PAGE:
President Xi Jinping warned of “severe” challenges while laying out a road map to turn China into a leading global power by 2050, as he kicked off a twice-a-decade party gathering expected to cement his influence into the next decade.
In a speech that ran for more than three hours on Wednesday, Xi declared victory over “many difficult, long overdue problems” since he took power in 2012. He said China would continue opening its doors to foreign businesses, defend against systemic risks, deepen reforms of state-run enterprises, strengthen regulation of the financial sector and better coordinate fiscal and monetary policy.
“Right now both China and the world are in the midst of profound and complex changes,” Xi said. “China is still in an important period of strategic opportunity for development. The prospects are bright, but the challenges are severe.”
At stake is whether Xi will amass enough power to push through tough reforms as the world’s second-largest economy faces structural challenges over the next five years. At the same time, he’s seeking to boost China’s global clout with infrastructure spending while seeking to avoid a conflict with U.S. President Donald Trump over North Korea.
Reaction to the speech in markets was muted, with the benchmark Shanghai Composite Index adding 0.3 percent at the 11:30 a.m. local time break, while the yuan rose 0.2 percent against the dollar.
“We have a fairly clear blueprint of Xi Jinping’s political economy, with incredibly robust, strengthened state-owned sector playing a large role in propping up growth,” Jude Blanchette, engagement director at the Conference Board’s China Center, said in a Bloomberg Television interview. “We’re moving into a sort of China Inc. 2.0, a real upgraded version. That, sure, has markets and they’re going to play a really important role in this, but this is all within a birdcaged economy.”
While economic growth has surprised on the upside in recent quarters, inefficient state-owned enterprises and ballooning corporate debt pose threats to stability. Last year, China saw its slowest full-year growth in about a quarter century, and S&P Global Ratings last month cut China’s sovereign rating for the first time since 1999.
Xi is set to emerge as one of the country’s top three leaders along with Deng Xiaoping and Mao Zedong, who founded the People’s Republic of China in 1949. He’ll be looking to secure a majority of allies on the new Standing Committee, which may potentially include possible successors who could rule until 2032.
Xi’s speech — officially known as the party work report, China’s most important policy document — included sections on politics, the economy, national defense, foreign policy and Hong Kong and Taiwan. He painted China’s governance system as a unique development model while hailing signature policies like his Belt-and-Road infrastructure initiative and anti-corruption campaign, which has ensnared some 1 million officials since 2012 and sidelined many of his would-be rivals.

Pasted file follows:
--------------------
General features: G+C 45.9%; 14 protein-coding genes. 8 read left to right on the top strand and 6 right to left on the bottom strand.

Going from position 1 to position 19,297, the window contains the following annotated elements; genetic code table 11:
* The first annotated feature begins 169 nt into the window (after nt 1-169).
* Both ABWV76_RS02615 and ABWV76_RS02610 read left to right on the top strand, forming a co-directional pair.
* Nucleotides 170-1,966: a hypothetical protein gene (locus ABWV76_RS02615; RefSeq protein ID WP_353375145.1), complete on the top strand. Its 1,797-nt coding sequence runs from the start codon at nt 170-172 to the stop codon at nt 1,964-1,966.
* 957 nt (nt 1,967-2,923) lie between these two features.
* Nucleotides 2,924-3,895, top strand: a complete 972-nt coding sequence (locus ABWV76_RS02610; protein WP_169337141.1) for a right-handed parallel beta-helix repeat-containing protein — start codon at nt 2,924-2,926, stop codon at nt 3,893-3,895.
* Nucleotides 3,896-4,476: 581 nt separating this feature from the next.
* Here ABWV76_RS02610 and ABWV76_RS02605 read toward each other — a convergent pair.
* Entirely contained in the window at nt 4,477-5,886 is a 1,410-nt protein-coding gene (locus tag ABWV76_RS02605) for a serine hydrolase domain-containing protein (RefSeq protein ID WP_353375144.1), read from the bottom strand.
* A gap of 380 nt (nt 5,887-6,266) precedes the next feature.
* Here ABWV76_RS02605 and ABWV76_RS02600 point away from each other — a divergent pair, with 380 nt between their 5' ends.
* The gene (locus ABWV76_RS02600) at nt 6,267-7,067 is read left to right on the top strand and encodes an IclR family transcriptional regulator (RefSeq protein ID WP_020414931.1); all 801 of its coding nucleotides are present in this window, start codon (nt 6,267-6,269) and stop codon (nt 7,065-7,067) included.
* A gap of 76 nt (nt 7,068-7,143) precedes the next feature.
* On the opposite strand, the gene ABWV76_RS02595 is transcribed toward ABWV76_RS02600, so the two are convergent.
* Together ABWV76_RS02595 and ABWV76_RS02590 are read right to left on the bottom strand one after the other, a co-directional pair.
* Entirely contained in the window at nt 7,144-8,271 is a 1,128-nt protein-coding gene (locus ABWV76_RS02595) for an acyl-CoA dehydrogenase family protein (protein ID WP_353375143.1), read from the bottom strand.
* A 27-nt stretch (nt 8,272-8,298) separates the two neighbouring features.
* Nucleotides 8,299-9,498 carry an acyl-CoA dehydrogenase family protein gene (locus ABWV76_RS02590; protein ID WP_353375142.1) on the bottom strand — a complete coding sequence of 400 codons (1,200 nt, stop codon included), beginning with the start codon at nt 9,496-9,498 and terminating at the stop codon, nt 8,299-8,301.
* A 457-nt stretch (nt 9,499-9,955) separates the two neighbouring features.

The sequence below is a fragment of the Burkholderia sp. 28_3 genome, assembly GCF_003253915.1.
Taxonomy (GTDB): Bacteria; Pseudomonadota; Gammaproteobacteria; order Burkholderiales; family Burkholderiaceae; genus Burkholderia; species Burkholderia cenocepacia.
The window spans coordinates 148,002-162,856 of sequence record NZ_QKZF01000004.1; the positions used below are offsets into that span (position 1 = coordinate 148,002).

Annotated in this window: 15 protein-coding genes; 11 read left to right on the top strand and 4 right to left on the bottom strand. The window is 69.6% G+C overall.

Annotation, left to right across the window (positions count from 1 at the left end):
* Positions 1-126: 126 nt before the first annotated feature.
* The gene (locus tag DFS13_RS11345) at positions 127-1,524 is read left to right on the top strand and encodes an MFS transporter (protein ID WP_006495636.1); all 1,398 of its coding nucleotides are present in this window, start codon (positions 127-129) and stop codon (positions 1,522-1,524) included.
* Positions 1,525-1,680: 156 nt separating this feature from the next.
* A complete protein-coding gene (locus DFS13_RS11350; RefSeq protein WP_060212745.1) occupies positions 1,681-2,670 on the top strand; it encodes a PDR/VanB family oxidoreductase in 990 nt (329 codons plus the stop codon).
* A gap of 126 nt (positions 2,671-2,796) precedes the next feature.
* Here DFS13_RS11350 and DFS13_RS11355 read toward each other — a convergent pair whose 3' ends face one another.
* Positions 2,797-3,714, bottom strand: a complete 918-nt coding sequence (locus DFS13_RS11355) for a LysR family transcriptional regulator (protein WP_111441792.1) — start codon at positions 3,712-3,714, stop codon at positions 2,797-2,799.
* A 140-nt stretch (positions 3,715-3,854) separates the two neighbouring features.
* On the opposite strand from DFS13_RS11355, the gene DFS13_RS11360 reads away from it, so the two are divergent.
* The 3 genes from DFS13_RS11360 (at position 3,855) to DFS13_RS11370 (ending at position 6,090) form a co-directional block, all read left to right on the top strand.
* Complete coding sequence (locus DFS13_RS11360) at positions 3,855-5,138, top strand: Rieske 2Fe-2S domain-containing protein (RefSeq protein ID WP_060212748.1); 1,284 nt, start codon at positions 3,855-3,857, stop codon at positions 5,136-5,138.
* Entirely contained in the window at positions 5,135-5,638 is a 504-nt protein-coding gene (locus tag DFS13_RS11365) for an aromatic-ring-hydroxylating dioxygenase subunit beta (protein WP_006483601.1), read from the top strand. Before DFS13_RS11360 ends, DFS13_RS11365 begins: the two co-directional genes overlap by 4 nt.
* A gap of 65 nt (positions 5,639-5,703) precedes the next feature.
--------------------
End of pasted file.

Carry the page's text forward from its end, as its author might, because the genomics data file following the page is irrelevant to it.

Xi affirmed the Communist Party’s supremacy and said that China shouldn’t copy the political systems of foreign nations, repeatedly emphasizing that the country had entered a “new era of socialism with Chinese characteristics.” He called for the rejection of the “Cold War mentality” in addressing global challenges, and said China would never seek global hegemony.
He reiterated the goal of attaining “moderately prosperous society” by 2020 and laid out an ambitious plan to make China a “great modern socialist country” in the following 30 years — part of what he has called the “Chinese dream.”
By 2050, he said, the party would be near the goal of achieving a “beautiful China” with the rule of law, innovative companies, a clean environment, an expanding middle class, adequate public transportation and reduced disparities between urban and rural areas.
“Chinese people will enjoy greater happiness and well-being, and the Chinese nation will stand taller and firmer in the world,” Xi said of his vision for 2050.
Throughout the week, more than 2,000 delegates to 19th Party Congress will discuss and approve Xi’s report and revisions to the party charter. They will also appoint a new Central Committee, which will elect the party’s Politburo and its Standing Committee — China’s most powerful body — the day after the congress ends on Oct. 24.
Xi is more concerned about maintaining social stability than long-term economic growth, Yao Wei, chief China economist at Societe Generale SA, said before the speech Wednesday.
“If you look at what he’s said the past five years and some of the reform he’s been doing especially this year, it’s quite clear to us he’s not a strong believer in the free market,” Yao told Bloomberg Television in Hong Kong. “He’s more about the party leads everything. That’s really the first, most important principle when it comes to economics.”
— With assistance by Keith Zhai, Peter Martin, Jeff Kearns, David Tweed, Enda Curran, and Xiaoqing Pi
Powered by WPeMatico